Pain in the PaaS

Platform teams are born out of perceived necessity. A start-up enters hyper-growth mode and the company’s technical leadership wants a mechanism to assure technical coherence and developer velocity. An established company, aware of the burden of its existing technical debt, decides a platform team will provide a future-proofed foundation for a shift to the Brave New World of Microservices and DDD. The exact reasons will vary, but there are a few common themes in platform teams' raisons d’ĂȘtre. Developer velocity – the notion that developers are slowed down when they concern themselves with how or where their code runs. Guardrails – determining and implementing constraints on what development teams must and must not do when running their code. Platform teams are also seen as a “force multiplier”/mechanism to help scale teams in size and quantity while minimising the usual friction of doing so.

You don’t need a platform team when you’ve already got a platform. If you’re building your software in AWS / GCP / Azure / similar, then you already have a world-class platform team (or, in GCP’s case, theoretically world-class). When you introduce a platform on top of a cloud platform, you’re introducing an abstraction layer on top of an abstraction layer.

Engineering teams' velocity is a function of autonomy and competence. With an in-house platform, velocity becomes a local maximum as you shrink the autonomy-space in response to your perceived lack of current or future competence (“I cannot trust this engineering team to make good use of AWS without an abstraction layer”).

If this site implemented a comments section, then I’m sure the more cogent hate mail would tell me that platform teams are effective at finding good ways of doing a certain thing - and once that is discovered then product teams no longer have to “reinvent the wheel”. This is partially true, but it’s short-sighted. Platform engineering suffers from a dynamic that is analogous to an economic doom loop. First, a platform team develops a solution for a problem experienced by multiple teams. The team delivers a stable release and those teams now, by design, depend on the solution. Like the consumers of any piece of software, those teams will invent new requirements and request them. Until the platform team implements those changes, the product team is limited or blocked – their velocity has been limited by an artificial dependency on a central team. The mounting requirements throttle the capacity of the platform team – which results in an increasing backlog of requirements. Velocity in multiple areas of the organisation becomes degraded.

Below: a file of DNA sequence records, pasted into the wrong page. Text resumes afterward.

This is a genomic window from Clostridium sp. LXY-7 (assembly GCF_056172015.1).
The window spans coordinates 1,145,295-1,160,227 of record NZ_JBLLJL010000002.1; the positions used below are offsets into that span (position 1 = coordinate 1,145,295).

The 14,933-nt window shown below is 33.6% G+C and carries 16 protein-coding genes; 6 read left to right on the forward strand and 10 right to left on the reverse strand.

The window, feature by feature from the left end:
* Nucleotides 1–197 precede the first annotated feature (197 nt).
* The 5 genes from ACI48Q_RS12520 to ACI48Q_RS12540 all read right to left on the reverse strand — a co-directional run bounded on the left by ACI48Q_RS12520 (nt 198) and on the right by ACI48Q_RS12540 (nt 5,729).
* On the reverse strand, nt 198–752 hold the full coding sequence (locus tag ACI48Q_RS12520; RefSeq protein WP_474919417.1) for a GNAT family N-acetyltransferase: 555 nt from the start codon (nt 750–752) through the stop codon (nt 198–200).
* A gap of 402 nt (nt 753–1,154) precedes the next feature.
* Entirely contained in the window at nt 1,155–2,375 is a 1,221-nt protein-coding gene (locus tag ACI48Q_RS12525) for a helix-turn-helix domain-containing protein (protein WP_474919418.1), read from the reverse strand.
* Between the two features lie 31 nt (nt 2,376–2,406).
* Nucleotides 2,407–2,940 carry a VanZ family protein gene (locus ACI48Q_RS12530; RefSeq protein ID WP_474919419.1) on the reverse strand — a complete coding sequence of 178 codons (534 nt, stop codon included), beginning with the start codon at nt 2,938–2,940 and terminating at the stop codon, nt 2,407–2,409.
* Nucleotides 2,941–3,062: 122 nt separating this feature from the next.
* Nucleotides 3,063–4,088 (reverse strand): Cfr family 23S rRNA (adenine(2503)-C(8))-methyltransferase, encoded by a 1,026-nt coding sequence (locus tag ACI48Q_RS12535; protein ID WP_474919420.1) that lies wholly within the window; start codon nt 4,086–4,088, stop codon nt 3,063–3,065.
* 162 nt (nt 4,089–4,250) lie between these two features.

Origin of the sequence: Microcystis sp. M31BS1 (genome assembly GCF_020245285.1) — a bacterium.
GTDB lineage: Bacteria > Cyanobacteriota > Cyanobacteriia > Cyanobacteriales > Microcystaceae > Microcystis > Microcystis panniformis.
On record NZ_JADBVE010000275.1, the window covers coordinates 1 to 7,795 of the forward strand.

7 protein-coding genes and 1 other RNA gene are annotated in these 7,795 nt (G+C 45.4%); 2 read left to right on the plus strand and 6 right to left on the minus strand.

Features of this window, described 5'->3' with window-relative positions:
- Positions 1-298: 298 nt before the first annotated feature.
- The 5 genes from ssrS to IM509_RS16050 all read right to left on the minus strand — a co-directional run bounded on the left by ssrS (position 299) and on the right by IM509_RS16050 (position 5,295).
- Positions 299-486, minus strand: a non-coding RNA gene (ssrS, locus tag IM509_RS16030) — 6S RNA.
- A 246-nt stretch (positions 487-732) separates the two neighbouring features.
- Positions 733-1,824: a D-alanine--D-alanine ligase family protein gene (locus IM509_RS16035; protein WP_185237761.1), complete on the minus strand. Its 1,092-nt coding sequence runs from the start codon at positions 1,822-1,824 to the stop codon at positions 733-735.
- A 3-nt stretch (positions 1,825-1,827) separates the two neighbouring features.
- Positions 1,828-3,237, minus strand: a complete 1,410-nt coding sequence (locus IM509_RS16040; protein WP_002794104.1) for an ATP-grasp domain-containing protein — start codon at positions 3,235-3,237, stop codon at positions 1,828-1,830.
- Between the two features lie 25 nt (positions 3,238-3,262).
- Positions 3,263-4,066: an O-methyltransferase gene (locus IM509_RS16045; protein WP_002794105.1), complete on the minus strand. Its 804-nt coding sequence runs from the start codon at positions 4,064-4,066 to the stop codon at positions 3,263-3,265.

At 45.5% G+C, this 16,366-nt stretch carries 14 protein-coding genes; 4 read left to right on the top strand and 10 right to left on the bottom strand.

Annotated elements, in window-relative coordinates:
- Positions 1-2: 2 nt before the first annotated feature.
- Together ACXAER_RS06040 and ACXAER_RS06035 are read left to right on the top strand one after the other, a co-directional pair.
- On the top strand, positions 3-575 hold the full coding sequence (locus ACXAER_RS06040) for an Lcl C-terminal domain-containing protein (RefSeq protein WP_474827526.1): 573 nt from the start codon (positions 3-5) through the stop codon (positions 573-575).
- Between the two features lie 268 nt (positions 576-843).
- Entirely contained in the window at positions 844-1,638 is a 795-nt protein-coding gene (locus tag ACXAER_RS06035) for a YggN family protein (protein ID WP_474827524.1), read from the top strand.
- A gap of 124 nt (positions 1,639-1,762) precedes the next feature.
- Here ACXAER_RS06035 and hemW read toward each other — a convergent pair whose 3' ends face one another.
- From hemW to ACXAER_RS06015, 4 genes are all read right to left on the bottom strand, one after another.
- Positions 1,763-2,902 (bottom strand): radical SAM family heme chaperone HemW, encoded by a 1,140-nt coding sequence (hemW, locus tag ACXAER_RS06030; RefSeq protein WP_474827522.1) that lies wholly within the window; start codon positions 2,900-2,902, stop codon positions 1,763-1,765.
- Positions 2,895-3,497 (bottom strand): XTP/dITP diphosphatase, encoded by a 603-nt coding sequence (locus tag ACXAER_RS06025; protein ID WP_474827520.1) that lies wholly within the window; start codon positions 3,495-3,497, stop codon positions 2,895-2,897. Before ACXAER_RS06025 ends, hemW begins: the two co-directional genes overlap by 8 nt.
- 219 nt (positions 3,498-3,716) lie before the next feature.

Not every platform team works this way. Some platforms are “top-down”, where there is a weak/non-existent feedback loop. This can be observed in highly-regulated environments, but should generally be considered a giant antipattern – why do we regard rapid feedback loops as critical for some software, but not required for other software?

Small, autonomous software teams move the quickest. To facilitate this, teams must be free to choose the technologies they need and the implementations that make sense for them. They should be freed of arbitrary complexity and artificial dependencies. Autonomous teams should adopt an open source culture, co-authoring libraries where duplicated requirements exist. If a team has a specific requirement from the “platform”, then they should self-author a patch and this should be democratised by merging it into the shared codebase. Technical leadership should seek to impose quality and standardise through linting and shared standards, not by a central team of guardians. Platform engineers (or others of their ilk, such as Site Reliability Engineers), should consult closely with, or embed into, engineering teams rather than seek to enable from a distance.


To be clear - I’ve been a platform engineer at multiple companies. None of the above should read as a criticism of the engineers themselves, nor those who look to implement the idea of a platform team. Platform engineers can be incredibly skillful, multi-disciplinary technologists. Team toplogies that don’t implement a central platform team can unlock these engineers to be even more effective.